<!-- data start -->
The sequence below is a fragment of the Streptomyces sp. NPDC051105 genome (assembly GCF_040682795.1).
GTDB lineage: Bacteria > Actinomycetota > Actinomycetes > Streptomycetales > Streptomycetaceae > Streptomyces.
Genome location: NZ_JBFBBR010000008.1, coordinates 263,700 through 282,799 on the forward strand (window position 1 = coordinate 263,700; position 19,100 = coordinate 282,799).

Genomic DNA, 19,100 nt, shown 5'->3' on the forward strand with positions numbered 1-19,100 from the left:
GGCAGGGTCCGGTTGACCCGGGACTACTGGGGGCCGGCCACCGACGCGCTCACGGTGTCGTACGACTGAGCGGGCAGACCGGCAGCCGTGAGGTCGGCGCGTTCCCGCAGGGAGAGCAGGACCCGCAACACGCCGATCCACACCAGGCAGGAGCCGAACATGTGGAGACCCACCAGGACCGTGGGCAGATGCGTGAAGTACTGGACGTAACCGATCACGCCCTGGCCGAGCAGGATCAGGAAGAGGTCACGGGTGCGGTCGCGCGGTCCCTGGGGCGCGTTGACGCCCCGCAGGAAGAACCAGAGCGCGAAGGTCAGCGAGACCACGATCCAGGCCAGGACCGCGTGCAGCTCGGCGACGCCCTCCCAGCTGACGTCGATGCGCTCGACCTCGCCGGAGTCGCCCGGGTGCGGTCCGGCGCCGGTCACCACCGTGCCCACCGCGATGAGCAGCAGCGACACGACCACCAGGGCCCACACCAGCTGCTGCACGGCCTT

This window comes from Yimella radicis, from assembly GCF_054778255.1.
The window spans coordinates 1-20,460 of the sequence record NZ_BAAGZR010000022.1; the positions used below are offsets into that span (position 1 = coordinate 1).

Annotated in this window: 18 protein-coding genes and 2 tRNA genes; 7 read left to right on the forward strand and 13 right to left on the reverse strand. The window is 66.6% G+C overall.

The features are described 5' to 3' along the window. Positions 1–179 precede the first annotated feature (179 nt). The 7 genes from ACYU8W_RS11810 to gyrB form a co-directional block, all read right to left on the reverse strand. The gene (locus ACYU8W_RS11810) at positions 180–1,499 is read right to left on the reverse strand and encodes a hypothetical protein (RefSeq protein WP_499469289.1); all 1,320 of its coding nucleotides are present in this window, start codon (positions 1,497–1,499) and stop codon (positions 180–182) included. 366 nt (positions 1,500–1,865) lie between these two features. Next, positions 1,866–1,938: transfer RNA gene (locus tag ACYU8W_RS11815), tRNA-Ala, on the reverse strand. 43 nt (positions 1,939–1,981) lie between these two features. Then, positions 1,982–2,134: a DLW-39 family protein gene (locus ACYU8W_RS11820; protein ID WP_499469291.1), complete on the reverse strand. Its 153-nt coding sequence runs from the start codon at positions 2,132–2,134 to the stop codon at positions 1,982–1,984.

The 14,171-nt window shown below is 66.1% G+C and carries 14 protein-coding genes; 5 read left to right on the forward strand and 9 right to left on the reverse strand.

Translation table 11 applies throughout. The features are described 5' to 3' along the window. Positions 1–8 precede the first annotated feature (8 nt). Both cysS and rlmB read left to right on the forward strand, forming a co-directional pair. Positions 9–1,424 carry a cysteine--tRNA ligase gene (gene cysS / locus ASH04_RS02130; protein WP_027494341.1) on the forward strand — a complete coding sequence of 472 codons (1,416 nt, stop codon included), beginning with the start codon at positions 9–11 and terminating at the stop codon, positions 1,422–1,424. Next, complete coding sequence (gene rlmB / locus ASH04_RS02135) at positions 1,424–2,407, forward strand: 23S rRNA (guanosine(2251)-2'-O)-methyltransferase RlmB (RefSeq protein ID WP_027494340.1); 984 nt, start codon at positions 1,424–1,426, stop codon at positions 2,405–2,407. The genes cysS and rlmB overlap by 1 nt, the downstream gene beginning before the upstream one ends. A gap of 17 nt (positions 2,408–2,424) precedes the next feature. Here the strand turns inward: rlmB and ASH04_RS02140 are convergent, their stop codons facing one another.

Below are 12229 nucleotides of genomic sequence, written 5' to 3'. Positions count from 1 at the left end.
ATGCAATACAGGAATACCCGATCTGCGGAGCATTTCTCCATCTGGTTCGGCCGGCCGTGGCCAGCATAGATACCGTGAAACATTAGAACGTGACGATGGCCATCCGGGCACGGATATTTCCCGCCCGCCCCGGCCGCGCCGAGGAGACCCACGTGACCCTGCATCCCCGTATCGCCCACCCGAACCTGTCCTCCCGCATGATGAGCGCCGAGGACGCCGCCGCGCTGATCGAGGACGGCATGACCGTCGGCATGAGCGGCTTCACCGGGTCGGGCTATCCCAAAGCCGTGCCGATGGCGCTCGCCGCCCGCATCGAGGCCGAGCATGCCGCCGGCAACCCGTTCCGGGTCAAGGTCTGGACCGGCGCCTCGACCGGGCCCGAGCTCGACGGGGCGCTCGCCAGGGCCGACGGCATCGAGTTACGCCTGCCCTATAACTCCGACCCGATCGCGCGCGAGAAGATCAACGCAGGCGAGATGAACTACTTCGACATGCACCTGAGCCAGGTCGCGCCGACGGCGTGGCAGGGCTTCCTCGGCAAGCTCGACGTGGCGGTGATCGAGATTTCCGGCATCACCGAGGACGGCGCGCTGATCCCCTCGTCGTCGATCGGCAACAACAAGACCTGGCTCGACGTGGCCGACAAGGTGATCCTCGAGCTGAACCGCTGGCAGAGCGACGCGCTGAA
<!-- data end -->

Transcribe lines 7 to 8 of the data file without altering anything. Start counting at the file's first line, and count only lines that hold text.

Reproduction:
The window spans coordinates 1-20,460 of the sequence record NZ_BAAGZR010000022.1; the positions used below are offsets into that span (position 1 = coordinate 1).

Annotated in this window: 18 protein-coding genes and 2 tRNA genes; 7 read left to right on the forward strand and 13 right to left on the reverse strand. The window is 66.6% G+C overall.